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The Seashore

Ribbon or Nemertine worms

Bootlace Worm (Lineus longisimus)

Bootlace Worm (Lineus longisimus)

Lineus is just one of many nemertine or Ribbon Worm but this species is quite distinctive. It is a very dark brown, almost purple and very flattened worm. It is extremely long, extending to over 10 metres although most of the time it is coiled randomly around rocks, stones and seaweed. The body of ribbon worms are not segmented and the eyes are an important feature for the correct identification of the species. They are not true worms but belong to a phylum group called the nemertini.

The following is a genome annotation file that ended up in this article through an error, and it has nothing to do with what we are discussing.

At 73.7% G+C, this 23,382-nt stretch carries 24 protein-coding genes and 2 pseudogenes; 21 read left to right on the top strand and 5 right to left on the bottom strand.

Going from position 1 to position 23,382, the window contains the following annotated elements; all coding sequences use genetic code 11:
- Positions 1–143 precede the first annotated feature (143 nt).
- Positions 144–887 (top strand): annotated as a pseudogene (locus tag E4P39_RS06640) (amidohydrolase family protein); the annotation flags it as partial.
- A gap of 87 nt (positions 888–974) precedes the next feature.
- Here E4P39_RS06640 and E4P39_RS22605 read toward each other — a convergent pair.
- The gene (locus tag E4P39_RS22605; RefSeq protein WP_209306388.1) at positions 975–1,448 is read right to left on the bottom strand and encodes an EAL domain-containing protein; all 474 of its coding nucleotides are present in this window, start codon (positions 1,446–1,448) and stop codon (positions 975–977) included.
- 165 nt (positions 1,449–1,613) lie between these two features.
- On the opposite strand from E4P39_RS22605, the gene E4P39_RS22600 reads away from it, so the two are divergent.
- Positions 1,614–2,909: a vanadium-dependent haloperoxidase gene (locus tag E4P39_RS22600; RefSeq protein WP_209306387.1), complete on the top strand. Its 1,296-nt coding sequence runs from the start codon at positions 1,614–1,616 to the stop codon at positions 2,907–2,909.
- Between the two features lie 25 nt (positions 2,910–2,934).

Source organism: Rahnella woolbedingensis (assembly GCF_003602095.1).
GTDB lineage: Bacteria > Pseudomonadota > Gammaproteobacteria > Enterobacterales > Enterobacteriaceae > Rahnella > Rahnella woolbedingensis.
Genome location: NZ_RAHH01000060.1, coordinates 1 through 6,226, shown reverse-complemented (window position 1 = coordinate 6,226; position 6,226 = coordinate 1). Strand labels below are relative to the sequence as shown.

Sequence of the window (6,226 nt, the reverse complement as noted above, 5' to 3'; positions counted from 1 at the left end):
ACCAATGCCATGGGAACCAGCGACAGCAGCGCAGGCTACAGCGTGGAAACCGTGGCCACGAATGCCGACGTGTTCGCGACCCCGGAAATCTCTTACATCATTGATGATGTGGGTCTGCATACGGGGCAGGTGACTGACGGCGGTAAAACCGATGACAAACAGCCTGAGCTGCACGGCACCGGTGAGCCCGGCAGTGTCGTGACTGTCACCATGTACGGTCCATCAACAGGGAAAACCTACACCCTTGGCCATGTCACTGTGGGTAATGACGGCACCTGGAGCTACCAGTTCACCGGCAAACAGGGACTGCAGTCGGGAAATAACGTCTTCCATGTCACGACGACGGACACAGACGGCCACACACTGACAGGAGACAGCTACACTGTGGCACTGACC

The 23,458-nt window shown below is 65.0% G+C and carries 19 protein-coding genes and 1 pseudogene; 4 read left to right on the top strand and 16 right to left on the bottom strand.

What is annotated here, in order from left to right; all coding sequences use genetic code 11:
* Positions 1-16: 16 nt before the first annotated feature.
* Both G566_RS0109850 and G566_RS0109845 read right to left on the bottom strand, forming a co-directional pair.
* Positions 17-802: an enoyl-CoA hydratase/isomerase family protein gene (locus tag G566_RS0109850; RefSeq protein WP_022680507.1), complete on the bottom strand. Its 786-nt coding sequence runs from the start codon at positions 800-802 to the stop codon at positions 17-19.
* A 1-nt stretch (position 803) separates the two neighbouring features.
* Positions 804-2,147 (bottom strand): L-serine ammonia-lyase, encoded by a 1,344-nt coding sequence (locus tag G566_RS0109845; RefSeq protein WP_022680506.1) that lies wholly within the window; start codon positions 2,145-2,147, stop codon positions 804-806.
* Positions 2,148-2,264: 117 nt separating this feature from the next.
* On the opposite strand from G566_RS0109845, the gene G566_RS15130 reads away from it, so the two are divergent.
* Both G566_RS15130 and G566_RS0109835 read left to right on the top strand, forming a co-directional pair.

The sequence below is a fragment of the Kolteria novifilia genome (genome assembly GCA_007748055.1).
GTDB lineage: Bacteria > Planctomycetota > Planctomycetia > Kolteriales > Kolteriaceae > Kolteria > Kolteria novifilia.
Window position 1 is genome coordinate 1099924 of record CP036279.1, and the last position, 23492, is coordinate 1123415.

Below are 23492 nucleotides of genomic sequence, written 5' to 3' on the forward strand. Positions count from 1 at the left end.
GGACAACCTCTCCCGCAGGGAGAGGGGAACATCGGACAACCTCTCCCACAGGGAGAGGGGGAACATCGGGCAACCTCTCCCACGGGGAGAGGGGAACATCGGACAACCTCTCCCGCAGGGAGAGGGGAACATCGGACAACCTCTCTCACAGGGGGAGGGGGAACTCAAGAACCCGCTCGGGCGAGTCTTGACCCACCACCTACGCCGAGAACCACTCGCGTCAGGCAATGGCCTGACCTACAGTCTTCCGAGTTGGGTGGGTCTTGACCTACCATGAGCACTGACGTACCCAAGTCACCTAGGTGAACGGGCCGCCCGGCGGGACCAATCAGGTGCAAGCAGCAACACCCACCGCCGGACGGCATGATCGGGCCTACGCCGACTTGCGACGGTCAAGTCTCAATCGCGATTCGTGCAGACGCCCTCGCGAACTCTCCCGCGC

Ribbon Worms have a large proboscis which they extend. They are carnivorous and use this to feed on polychaete worms. It catches them with the extended proboscis, twisting it around their bodies. Then by contracting the proboscis they pull the worm inside their body. The flattened body allows it to push its way through tiny holes and crevices until the huge length of the body is wrapped around a large area of seashore. They have separate sexes and often they will carry out internal fertilisation with the eggs been retained until they hatch. They can often break and if they do any parts are quickly regenerated including the proboscis.

Ribbon Worms are common species living in sand and mud on depositing seashores although the Bootlace Worm is more at home under rocks and stones. Mainly lower shore region. Widespread through the European coastline including the Mediterranean


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